In managing supply, buyers need to measure a supplier’s performance if they are going to get improvements. After all, what gets measured gets done! A common set of performance measures used by Purchasing Executives involves measuring the price you have paid for a product or service, the quality of that item and whether or not it was delivered on time. But this is looking backwards at what has happened. What you really need is a proactive set of measures that look forwards and this article describes what these are.
The problem with measuring price, quality and delivery is that it is reactive. There is a time lag between receiving the product or service and getting the results of these performance measures. It is too late then to do anything about poor performance.
If the product or service is mission critical in that poor performance by your supplier will cause a major disruption to your organisation’s business then you cannot afford for anything to go wrong. You need performance measures that allow you to take action before poor performance is received.
So here are three suggestions for turning reactive performance measures into proactive ones.
1. The first is price. Although you should never ignore the unit purchase price of the thing you are buying, just focusing on this aspect can lead to the wrong decision. For example, if you are buying batteries then there are other costs for you over and above the purchase price. The lifespan of the battery is important. A battery may be 10% cheaper than the alternative but if it only lasts half as long, you will finish up buying more of the cheaper battery for a given usage than the more expensive alternative.
Other costs that need to be considered when making purchases are the costs of using the item, any costs of maintaining it and the cost of disposing of the item at the end of its useful life.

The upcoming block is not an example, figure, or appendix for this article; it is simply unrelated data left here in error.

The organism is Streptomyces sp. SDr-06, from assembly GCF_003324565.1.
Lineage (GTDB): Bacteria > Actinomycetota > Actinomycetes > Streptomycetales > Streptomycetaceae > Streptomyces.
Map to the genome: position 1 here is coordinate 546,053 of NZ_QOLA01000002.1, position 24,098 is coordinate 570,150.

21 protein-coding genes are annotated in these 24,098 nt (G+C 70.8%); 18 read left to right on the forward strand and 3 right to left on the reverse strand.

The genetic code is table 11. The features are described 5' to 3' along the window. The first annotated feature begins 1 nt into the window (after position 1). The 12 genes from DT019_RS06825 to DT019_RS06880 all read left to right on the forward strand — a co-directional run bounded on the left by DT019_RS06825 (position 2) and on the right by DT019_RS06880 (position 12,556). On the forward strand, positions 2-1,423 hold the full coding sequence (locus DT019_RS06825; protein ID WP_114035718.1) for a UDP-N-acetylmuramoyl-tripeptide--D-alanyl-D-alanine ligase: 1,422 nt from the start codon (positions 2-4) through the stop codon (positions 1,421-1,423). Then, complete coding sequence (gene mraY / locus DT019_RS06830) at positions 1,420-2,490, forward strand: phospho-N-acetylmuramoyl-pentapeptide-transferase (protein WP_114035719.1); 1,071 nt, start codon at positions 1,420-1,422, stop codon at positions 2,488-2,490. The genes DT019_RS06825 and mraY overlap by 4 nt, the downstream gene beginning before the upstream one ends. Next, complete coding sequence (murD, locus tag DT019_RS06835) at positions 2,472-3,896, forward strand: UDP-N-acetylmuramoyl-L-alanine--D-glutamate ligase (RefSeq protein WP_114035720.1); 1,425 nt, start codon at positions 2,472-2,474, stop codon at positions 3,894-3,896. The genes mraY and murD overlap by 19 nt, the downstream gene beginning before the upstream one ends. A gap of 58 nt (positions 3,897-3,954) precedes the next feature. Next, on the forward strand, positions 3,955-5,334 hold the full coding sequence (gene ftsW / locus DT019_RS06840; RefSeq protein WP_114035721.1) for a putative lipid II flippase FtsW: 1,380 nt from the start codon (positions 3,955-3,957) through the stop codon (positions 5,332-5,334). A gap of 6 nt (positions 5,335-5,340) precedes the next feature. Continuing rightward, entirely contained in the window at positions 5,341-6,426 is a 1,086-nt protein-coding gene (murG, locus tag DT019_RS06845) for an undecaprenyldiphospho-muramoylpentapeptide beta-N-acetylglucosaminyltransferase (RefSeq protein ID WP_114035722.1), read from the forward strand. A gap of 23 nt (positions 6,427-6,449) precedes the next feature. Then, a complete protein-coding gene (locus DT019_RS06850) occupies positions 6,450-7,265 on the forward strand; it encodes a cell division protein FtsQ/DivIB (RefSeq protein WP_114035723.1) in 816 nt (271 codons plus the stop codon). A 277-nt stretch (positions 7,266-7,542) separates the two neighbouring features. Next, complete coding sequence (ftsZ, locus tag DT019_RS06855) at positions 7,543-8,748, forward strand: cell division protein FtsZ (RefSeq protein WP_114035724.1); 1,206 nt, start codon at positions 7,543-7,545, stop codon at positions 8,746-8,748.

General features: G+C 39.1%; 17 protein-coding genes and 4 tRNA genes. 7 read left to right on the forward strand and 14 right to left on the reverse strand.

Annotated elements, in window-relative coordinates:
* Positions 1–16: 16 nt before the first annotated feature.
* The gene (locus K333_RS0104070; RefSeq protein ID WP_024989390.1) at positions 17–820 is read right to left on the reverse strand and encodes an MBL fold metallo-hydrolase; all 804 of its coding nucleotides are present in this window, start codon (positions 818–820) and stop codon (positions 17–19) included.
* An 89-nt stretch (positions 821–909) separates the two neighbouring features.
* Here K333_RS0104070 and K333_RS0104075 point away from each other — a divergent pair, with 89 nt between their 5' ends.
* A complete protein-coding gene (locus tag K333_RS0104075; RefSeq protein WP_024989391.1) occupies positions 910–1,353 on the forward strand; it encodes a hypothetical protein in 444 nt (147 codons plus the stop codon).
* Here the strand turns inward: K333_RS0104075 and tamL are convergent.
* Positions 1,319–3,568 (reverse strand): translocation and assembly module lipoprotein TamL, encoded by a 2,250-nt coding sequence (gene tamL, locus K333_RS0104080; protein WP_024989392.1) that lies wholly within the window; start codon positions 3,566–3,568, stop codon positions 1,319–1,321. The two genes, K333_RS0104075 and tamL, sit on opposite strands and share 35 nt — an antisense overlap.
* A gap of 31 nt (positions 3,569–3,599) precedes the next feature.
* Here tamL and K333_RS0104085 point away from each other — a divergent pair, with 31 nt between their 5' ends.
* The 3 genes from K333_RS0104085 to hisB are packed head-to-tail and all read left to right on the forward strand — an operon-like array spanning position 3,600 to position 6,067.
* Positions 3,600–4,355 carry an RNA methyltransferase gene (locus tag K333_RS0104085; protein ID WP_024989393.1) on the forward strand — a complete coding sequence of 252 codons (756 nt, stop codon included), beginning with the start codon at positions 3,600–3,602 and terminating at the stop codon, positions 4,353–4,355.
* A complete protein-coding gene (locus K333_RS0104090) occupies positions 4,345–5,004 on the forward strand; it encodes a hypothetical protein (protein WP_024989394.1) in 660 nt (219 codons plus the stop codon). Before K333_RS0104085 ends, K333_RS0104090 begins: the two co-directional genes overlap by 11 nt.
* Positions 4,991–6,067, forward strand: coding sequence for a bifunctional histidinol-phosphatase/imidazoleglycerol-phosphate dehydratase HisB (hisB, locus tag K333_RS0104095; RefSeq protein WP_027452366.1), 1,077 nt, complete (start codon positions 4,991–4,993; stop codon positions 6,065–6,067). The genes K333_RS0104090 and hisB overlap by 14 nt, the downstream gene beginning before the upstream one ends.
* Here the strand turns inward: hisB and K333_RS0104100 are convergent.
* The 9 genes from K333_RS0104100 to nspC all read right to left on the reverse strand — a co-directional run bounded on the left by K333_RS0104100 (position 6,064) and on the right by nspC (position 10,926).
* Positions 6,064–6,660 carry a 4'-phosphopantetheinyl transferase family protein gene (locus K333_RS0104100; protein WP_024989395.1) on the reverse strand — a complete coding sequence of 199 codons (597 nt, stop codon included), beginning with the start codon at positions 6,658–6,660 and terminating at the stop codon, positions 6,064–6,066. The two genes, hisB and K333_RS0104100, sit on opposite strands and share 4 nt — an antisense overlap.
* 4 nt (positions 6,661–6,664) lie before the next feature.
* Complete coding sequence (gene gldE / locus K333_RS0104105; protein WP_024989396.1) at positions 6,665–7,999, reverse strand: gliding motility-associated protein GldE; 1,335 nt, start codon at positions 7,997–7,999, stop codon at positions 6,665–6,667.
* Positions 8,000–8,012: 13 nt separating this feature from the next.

For these items, the total cost of ownership (in other words the sum of the purchase cost, running costs, maintenance costs and disposal costs) is a more sensible performance measure than unit price.
2. The second is quality. The problem with most performance measures involving quality is that they measure the quality of what you receive, typically in terms of number of rejects for a given number of received items. This doesn’t help you if you have run out of that item. Often you need to keep inventory to compensate and this costs you money.
What you need instead is a quality assurance measure. In other words, identify with your supplier the key processes and inputs that are responsible for the ultimate quality of what you are buying and measure these. If your supplier’s processes are capable of delivering quality and are working well, the probability of receiving defects is greatly reduced.
3. The third suggestion is delivery. Measuring delivery leadtime doesn’t help to reduce costs. All it can do is aid planning and the longer the leadtime, the greater the uncertainty and so the higher the cost (through, for example, having to hold inventory). However, taking a similar view to the quality measure, what you need to do is measure your supplier’s operation cycle time. If you know what this is, you can work with your supplier on initiatives for reducing it.
By moving from price, quality and delivery measures to measures of total cost of ownership, quality assurance and cycle times you put yourself in the position of being able to assure supplier performance instead of having to react to it.